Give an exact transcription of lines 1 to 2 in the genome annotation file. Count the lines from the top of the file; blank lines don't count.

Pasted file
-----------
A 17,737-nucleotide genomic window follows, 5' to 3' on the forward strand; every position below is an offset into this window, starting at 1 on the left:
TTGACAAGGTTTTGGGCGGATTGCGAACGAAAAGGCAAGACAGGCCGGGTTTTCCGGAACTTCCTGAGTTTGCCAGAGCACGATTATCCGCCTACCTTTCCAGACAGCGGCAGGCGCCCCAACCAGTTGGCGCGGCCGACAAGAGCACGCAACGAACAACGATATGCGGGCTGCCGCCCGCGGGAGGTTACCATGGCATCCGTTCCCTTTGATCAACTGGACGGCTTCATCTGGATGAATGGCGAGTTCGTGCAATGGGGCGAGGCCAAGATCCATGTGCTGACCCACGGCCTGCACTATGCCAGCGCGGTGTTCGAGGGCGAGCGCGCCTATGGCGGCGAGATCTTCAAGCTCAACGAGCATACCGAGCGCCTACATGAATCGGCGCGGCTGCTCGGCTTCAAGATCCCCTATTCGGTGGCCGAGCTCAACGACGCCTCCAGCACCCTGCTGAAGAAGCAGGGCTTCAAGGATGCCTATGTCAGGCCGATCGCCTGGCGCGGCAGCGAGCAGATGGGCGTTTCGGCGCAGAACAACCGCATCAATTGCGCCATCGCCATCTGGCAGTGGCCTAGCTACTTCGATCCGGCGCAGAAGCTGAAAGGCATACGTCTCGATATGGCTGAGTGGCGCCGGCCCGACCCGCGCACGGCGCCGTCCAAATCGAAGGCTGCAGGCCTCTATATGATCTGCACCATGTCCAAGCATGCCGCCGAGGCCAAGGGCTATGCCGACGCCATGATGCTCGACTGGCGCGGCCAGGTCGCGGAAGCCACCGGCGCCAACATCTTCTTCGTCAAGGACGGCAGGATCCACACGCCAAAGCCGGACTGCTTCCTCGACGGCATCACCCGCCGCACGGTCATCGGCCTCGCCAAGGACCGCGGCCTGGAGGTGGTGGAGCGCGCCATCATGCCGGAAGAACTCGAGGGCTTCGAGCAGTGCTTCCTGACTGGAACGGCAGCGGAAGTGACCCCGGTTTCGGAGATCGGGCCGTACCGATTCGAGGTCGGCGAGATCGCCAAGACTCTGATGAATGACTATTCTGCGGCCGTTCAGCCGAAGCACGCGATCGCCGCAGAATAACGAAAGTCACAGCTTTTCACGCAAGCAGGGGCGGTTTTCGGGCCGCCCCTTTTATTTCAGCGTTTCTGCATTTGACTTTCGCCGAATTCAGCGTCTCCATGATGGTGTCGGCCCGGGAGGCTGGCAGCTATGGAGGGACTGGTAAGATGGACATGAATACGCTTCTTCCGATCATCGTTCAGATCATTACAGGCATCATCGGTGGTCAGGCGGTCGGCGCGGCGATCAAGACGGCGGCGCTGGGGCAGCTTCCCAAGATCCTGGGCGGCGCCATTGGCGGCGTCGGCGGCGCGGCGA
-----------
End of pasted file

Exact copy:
A 17,737-nucleotide genomic window follows, 5' to 3' on the forward strand; every position below is an offset into this window, starting at 1 on the left:
TTGACAAGGTTTTGGGCGGATTGCGAACGAAAAGGCAAGACAGGCCGGGTTTTCCGGAACTTCCTGAGTTTGCCAGAGCACGATTATCCGCCTACCTTTCCAGACAGCGGCAGGCGCCCCAACCAGTTGGCGCGGCCGACAAGAGCACGCAACGAACAACGATATGCGGGCTGCCGCCCGCGGGAGGTTACCATGGCATCCGTTCCCTTTGATCAACTGGACGGCTTCATCTGGATGAATGGCGAGTTCGTGCAATGGGGCGAGGCCAAGATCCATGTGCTGACCCACGGCCTGCACTATGCCAGCGCGGTGTTCGAGGGCGAGCGCGCCTATGGCGGCGAGATCTTCAAGCTCAACGAGCATACCGAGCGCCTACATGAATCGGCGCGGCTGCTCGGCTTCAAGATCCCCTATTCGGTGGCCGAGCTCAACGACGCCTCCAGCACCCTGCTGAAGAAGCAGGGCTTCAAGGATGCCTATGTCAGGCCGATCGCCTGGCGCGGCAGCGAGCAGATGGGCGTTTCGGCGCAGAACAACCGCATCAATTGCGCCATCGCCATCTGGCAGTGGCCTAGCTACTTCGATCCGGCGCAGAAGCTGAAAGGCATACGTCTCGATATGGCTGAGTGGCGCCGGCCCGACCCGCGCACGGCGCCGTCCAAATCGAAGGCTGCAGGCCTCTATATGATCTGCACCATGTCCAAGCATGCCGCCGAGGCCAAGGGCTATGCCGACGCCATGATGCTCGACTGGCGCGGCCAGGTCGCGGAAGCCACCGGCGCCAACATCTTCTTCGTCAAGGACGGCAGGATCCACACGCCAAAGCCGGACTGCTTCCTCGACGGCATCACCCGCCGCACGGTCATCGGCCTCGCCAAGGACCGCGGCCTGGAGGTGGTGGAGCGCGCCATCATGCCGGAAGAACTCGAGGGCTTCGAGCAGTGCTTCCTGACTGGAACGGCAGCGGAAGTGACCCCGGTTTCGGAGATCGGGCCGTACCGATTCGAGGTCGGCGAGATCGCCAAGACTCTGATGAATGACTATTCTGCGGCCGTTCAGCCGAAGCACGCGATCGCCGCAGAATAACGAAAGTCACAGCTTTTCACGCAAGCAGGGGCGGTTTTCGGGCCGCCCCTTTTATTTCAGCGTTTCTGCATTTGACTTTCGCCGAATTCAGCGTCTCCATGATGGTGTCGGCCCGGGAGGCTGGCAGCTATGGAGGGACTGGTAAGATGGACATGAATACGCTTCTTCCGATCATCGTTCAGATCATTACAGGCATCATCGGTGGTCAGGCGGTCGGCGCGGCGATCAAGACGGCGGCGCTGGGGCAGCTTCCCAAGATCCTGGGCGGCGCCATTGGCGGCGTCGGCGGCGCGGCGA